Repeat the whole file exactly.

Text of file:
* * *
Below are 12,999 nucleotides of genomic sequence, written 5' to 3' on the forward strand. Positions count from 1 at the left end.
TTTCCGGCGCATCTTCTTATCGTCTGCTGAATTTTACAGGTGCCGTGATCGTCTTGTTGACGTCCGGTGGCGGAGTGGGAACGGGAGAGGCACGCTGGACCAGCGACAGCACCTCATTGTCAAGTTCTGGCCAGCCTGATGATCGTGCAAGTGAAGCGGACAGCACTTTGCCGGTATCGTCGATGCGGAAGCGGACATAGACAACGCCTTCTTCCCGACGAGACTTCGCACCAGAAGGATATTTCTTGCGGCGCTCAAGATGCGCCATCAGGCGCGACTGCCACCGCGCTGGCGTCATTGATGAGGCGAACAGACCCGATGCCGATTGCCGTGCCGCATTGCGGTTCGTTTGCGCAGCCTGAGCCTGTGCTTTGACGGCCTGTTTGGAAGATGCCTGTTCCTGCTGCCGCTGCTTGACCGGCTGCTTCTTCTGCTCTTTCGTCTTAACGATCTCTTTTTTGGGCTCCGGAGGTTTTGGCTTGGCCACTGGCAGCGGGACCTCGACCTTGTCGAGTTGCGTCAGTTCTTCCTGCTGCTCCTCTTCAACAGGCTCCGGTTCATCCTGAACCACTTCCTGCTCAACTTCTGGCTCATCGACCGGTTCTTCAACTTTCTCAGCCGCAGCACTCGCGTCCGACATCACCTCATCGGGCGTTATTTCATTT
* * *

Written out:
Below are 12,999 nucleotides of genomic sequence, written 5' to 3' on the forward strand. Positions count from 1 at the left end.
TTTCCGGCGCATCTTCTTATCGTCTGCTGAATTTTACAGGTGCCGTGATCGTCTTGTTGACGTCCGGTGGCGGAGTGGGAACGGGAGAGGCACGCTGGACCAGCGACAGCACCTCATTGTCAAGTTCTGGCCAGCCTGATGATCGTGCAAGTGAAGCGGACAGCACTTTGCCGGTATCGTCGATGCGGAAGCGGACATAGACAACGCCTTCTTCCCGACGAGACTTCGCACCAGAAGGATATTTCTTGCGGCGCTCAAGATGCGCCATCAGGCGCGACTGCCACCGCGCTGGCGTCATTGATGAGGCGAACAGACCCGATGCCGATTGCCGTGCCGCATTGCGGTTCGTTTGCGCAGCCTGAGCCTGTGCTTTGACGGCCTGTTTGGAAGATGCCTGTTCCTGCTGCCGCTGCTTGACCGGCTGCTTCTTCTGCTCTTTCGTCTTAACGATCTCTTTTTTGGGCTCCGGAGGTTTTGGCTTGGCCACTGGCAGCGGGACCTCGACCTTGTCGAGTTGCGTCAGTTCTTCCTGCTGCTCCTCTTCAACAGGCTCCGGTTCATCCTGAACCACTTCCTGCTCAACTTCTGGCTCATCGACCGGTTCTTCAACTTTCTCAGCCGCAGCACTCGCGTCCGACATCACCTCATCGGGCGTTATTTCATTT